It is extremely important to prevent contamination in the laboratory. Therefore no plastics are worn in the laboratory and plastic gloves are only used when handling the organic matter in a dissection or when handling chemicals. Lab coats are always worn and all of the windows are kept closed to prevent excess contamination.

Megan and I separating the organic material from lighter plastics using a salt density solution. The turtle’s GI tract has a strong smell therefore we wear masks.

My role in the micro plastics team

Currently I am working alongside one other student, Megan Kelly, and we are analyzing the gastro intestinal tract of two different loggerhead sea turtles that were found stranded and dead. I arrived to Archipelagos when Megan was in the process of writing the protocol for the analysis for these turtles. Therefore I have been doing a great deal of research on different protocols for the micro plastic analysis of sea turtles and other organisms in order to gain an understanding of the topic and to contribute any new found ideas. We begun the laboratory work on the 31st June and since then we have been carrying out the processes that will enable us to analyze the contents of the gastrointestinal tracts of two turtles. These two turtles were stranded in the same area 7 years apart. Therefore, the analysis of each turtle could provide an indicator of micro plastic ingestion by turtles in the recent years compared to seven years ago.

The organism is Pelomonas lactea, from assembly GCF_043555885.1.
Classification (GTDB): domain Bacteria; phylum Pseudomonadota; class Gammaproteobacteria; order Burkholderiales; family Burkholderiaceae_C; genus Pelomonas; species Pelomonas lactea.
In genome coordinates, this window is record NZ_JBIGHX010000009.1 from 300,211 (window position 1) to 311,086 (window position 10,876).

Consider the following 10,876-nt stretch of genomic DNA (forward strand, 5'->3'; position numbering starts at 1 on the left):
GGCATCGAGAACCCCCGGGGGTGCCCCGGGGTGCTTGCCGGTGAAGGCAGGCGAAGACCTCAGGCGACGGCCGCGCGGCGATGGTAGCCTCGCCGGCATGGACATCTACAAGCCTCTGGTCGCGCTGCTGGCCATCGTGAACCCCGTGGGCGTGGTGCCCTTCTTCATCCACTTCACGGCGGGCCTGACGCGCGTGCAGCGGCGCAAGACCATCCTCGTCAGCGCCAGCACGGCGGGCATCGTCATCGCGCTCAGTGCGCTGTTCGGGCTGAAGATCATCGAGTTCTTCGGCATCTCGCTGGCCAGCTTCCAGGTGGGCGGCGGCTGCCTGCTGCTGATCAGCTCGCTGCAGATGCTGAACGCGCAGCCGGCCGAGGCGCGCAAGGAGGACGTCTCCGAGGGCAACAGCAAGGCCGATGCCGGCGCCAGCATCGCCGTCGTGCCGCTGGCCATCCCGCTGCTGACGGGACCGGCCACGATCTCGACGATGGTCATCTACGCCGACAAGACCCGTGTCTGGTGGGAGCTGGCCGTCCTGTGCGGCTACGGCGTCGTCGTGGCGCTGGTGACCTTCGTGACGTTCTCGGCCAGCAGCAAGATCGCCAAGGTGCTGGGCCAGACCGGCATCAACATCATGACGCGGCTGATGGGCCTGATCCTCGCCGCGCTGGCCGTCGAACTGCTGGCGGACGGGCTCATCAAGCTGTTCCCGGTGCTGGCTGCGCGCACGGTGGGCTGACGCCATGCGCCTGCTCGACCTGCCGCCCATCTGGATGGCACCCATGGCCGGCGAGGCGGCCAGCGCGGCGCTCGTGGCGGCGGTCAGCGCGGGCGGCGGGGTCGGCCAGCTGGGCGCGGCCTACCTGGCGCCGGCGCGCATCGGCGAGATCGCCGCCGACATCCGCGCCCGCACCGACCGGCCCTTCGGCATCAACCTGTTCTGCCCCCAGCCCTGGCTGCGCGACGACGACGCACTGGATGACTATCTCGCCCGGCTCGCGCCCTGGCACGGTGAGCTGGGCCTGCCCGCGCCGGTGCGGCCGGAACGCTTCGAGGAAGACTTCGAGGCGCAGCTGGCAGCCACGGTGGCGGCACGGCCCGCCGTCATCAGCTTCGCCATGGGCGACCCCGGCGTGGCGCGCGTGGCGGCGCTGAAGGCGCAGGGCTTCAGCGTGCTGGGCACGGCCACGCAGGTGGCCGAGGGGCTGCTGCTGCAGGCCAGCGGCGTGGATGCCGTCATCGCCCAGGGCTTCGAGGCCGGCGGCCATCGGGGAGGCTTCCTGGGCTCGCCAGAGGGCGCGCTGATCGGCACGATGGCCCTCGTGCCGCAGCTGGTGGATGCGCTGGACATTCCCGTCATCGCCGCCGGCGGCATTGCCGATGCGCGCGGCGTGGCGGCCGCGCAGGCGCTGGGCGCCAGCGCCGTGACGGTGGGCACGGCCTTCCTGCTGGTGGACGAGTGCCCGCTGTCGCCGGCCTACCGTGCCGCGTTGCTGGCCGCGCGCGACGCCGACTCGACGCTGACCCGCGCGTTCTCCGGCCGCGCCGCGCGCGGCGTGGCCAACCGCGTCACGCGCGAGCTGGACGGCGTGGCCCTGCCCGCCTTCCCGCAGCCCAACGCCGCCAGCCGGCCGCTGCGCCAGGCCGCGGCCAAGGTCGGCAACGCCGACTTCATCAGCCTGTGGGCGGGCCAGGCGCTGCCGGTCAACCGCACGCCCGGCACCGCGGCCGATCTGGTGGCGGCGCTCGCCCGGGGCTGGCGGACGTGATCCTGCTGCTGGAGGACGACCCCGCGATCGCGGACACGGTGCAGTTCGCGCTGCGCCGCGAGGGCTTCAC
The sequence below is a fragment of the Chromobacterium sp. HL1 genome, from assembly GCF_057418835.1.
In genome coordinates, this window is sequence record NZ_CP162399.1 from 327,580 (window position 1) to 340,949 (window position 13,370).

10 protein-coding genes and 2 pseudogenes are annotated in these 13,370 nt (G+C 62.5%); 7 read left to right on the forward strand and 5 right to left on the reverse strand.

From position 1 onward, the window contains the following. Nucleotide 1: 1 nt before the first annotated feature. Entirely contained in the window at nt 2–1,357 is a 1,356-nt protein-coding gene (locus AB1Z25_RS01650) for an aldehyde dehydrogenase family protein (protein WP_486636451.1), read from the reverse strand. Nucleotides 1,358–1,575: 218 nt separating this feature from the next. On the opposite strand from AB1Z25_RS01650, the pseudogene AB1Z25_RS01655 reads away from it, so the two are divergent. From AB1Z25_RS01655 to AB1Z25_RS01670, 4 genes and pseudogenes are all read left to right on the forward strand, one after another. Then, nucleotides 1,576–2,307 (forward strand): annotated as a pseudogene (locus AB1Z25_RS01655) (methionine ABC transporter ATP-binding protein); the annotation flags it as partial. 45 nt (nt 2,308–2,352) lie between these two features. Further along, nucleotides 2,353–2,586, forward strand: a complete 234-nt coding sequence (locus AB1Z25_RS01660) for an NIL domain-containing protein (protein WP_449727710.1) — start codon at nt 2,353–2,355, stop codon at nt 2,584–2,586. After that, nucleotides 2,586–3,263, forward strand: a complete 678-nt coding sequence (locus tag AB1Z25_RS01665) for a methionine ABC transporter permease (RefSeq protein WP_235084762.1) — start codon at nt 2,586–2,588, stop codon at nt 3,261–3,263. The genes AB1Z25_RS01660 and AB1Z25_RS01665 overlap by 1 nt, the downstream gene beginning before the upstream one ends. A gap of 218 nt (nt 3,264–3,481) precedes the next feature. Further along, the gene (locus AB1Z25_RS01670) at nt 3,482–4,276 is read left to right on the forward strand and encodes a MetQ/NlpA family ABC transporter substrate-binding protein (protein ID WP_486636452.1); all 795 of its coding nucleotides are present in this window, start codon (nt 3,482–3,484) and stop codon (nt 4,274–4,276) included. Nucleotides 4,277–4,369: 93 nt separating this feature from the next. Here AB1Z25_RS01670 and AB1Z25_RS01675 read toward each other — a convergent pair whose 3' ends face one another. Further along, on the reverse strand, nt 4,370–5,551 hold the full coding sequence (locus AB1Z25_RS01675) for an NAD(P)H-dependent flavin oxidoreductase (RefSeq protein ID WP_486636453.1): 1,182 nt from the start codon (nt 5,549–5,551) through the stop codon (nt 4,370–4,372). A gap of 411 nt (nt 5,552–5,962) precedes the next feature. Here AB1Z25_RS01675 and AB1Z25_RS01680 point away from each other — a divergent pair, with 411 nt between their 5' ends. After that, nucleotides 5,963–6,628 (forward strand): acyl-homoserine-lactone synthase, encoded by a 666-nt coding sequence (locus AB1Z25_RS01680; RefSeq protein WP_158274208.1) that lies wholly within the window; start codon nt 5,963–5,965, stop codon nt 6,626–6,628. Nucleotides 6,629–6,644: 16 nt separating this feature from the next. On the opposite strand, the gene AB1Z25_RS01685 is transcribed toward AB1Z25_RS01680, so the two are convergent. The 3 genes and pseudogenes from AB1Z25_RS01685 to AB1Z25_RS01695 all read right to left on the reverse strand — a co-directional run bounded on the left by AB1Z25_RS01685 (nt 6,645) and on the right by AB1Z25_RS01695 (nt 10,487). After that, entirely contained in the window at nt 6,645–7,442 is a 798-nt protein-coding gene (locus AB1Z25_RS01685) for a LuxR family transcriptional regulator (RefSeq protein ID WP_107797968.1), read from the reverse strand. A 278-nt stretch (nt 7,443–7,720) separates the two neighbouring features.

Dissection of the GI tract of one sea turtle with Dr. Guido Pietroluongo, Marine Mammals Supervisor.
The removal of the insides of the small intestines of one loggerhead sea turtle.
Dissection of the GI tract of one sea turtle with Dr. Guido Pietroluongo, Marine Mammals Supervisor.

 

 

 

 

 

 

 

 

 

 

 

 

 

Future Plans

I will be finishing the analysis of the sea turtles in the next two weeks, and then I will be aiding Megan to write the final report. In addition, I have begun a new micro plastic project this week (12th June) that I will continue until I finish my three-month internship at Archipelagos Institute. I will be taking surface samples off the southeast coast of Samos Island in order to study the long-term presence of macro plastic and micro plastic content in three different transects. This study will last one year therefore I will hand it over to another intern before I leave Archipelagos. I will do weekly or bi-weekly trawls in a kayak with a plankton net attached behind that will capture sea surface samples. The majority of plastics tend to float in seawater therefore surface samples are a reliable indicator to the presence of micro and macro plastics. This information will provide an indicator as to whether the presence of plastics in these specific transects changes over one year. Additionally, the difference in plastics presence with changing winds and currents will be observed. I am very enthusiastic about the kayak sampling method because it is a project that I will be taking the lead on, and the samples will be sent back to the US with Juliette Humer (Micro plastics team supervisor) for further analysis as a part of her final thesis.